Chablis brings up an image of “purity” – Chardonnay purity, at its best – and one could certainly argue that if the world could have only one white wine to drink with food, it would be Chablis. One could also argue that there are “better” whites, even more-luscious and more-complex Chardonnays produced just down the road along the Côte d’Or, but as a universal food white wine, Chablis can hold its ground.
Beyond its place in the pantheon of wines, perhaps the most-interesting thing about Chablis is its taste. Or “tastes,” plural. It is a rarity, because if we close our eyes and open our palate memories, all of us can summon up the taste of Chablis. Jean-François Bordet, proprietor at Domaine Séguinot-Bordet and head of the Chablis Commission of the Burgundy Wine Board (BIVB), describes the taste as “minerally, crisp and rich.” At the same time, we can start putting all sorts of asterisks after that description to footnote the great diversity of Chablis tastes within that basic format.
Why is that?
Some of the explanations would hold true of any wine, and some are unique to the Chablis terroir. Or terroirs. Some reasons are duh! simple, while others are much more complex and shaded. During a recent tasting trip to Chablis, I asked former William Fèvre enologist and current Chablis brand ambassador Eric Szablowski and Domaine Billaud-Simon proprietor Bernard Billaud to help explain.
The Terroir. Soil that is primarily limestone will give “more floral and white flower” flavors, Szablowski says, while more clay will yield “more body and more flint” in the taste.
Right Bank, Left Bank. Just as in Bordeaux, Chablis has different banks. Although there are gradations in aspects made by several little valleys that cleft the slopes, the Left Bank, the same side as the town of Chablis, faces generally northeast and is the cooler of the two. The Right Bank faces southwest. “In general, the Left Bank has more apple and pear and is more floral,” Billaud says, “while the Right has more spice.”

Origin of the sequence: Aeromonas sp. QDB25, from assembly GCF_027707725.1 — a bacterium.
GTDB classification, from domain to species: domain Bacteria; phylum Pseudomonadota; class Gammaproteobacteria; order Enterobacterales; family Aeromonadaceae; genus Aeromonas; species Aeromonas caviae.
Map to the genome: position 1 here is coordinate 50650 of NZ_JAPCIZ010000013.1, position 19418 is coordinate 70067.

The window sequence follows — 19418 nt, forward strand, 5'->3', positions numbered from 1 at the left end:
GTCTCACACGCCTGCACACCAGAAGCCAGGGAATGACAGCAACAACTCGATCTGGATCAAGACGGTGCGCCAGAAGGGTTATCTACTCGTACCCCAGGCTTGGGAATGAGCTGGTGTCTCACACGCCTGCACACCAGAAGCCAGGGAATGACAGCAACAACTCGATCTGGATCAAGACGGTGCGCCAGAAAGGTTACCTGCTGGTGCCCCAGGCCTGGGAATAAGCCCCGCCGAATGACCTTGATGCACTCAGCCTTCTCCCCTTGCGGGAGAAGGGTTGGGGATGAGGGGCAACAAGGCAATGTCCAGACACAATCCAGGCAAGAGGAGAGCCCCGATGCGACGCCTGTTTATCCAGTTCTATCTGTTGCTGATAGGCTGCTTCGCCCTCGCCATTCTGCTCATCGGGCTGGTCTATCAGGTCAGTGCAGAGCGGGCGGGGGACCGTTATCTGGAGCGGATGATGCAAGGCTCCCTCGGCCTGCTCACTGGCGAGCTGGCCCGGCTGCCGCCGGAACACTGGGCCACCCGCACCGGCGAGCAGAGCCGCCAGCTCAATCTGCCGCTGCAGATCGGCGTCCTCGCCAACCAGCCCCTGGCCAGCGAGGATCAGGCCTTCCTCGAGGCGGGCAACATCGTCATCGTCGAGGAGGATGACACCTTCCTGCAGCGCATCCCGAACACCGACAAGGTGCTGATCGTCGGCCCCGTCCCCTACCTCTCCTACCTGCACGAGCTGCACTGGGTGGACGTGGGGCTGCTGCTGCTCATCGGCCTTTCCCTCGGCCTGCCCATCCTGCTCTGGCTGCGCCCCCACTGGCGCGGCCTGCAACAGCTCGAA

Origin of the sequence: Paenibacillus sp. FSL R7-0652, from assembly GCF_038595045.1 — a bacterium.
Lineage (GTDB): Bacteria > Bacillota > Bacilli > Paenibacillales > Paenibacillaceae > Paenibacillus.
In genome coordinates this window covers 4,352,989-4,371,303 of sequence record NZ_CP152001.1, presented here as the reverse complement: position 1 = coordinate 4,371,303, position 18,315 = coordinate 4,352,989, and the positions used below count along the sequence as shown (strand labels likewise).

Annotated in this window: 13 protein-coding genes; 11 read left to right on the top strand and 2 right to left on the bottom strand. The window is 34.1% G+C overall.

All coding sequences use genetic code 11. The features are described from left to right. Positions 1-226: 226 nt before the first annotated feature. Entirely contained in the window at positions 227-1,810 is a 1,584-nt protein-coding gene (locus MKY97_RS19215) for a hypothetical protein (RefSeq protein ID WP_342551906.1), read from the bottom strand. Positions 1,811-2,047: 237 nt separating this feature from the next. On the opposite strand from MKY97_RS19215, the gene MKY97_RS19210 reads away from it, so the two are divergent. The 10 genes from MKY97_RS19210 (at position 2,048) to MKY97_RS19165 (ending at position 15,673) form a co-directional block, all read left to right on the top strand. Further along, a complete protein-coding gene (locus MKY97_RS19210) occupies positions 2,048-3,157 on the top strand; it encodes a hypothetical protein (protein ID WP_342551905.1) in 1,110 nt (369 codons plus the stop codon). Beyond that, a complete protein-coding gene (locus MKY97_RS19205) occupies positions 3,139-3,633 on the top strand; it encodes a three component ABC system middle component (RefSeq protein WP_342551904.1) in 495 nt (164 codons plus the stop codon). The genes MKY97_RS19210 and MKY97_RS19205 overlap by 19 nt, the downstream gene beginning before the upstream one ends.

Oak Treatment. In spite of the fact that we think of Chablis as being without oak, that generally holds true only of the Petit Chablis and Chablis, the two basic appellations. Many Premier Crus and, according to Billaud, almost all Grand Crus wines see some time in oak, either during fermentation or aging. “The more minerally the soil, the more iodine is has and the more it needs wood,” Billaud says, adding that wood neutralizes the iodine taste. As a result, few of us get the opportunity to taste Grand Crus and basic Chablis to compare the tastes without oak. Oak gives creamy and toasty flavors, and most Chablisiennes fear that too much will make them taste like “Burgundy,” that is the Côte d’Or. That being said, I sipped some Chablis Grand Crus that could pass in blind tastings for Russian River Valley.
Lees and Battonage. Letting the wine mature on its spent yeasts and bits of grape pulp, whether or not it is stirred (battonage), gives it both more texture and body and a creaminess that could be mistaken for light oak flavors. Sometimes, it can also give “tanginess” like sour cream or more-savory flavors like mushrooms.
Age of Vines. “Old vines give you more concentration of flavors,” Szablowski says.
Picking Date. “The earlier the grape is picked, the more acidity it has,” says Szablowski. Later-picked grapes generally have less acidity but often more body due, in part, to increase sugars and alcohols. (By the way, Billaud pleads with us not to confuse minerality and acidity or use them interchangeably.)
Vintage. As everywhere, the vintage can make a wine richer or simpler, fuller or leaner, fruitier or more acidic.
Time in the Bottle. Older wines will, of course, gradually become oxidized, giving them “more honey, mushroom and waxy flavors,” Szablowski says.
Most wine people who drink only an occasional bottle of basic Chablis will note its minerality, dryness and acidity – whether they call it that or not. To them, that is Chablis. But a collector or a sommelier realizes that beyond that definition, Chablis can provide many subtleties of tastes to go with the subtleties of what we are eating.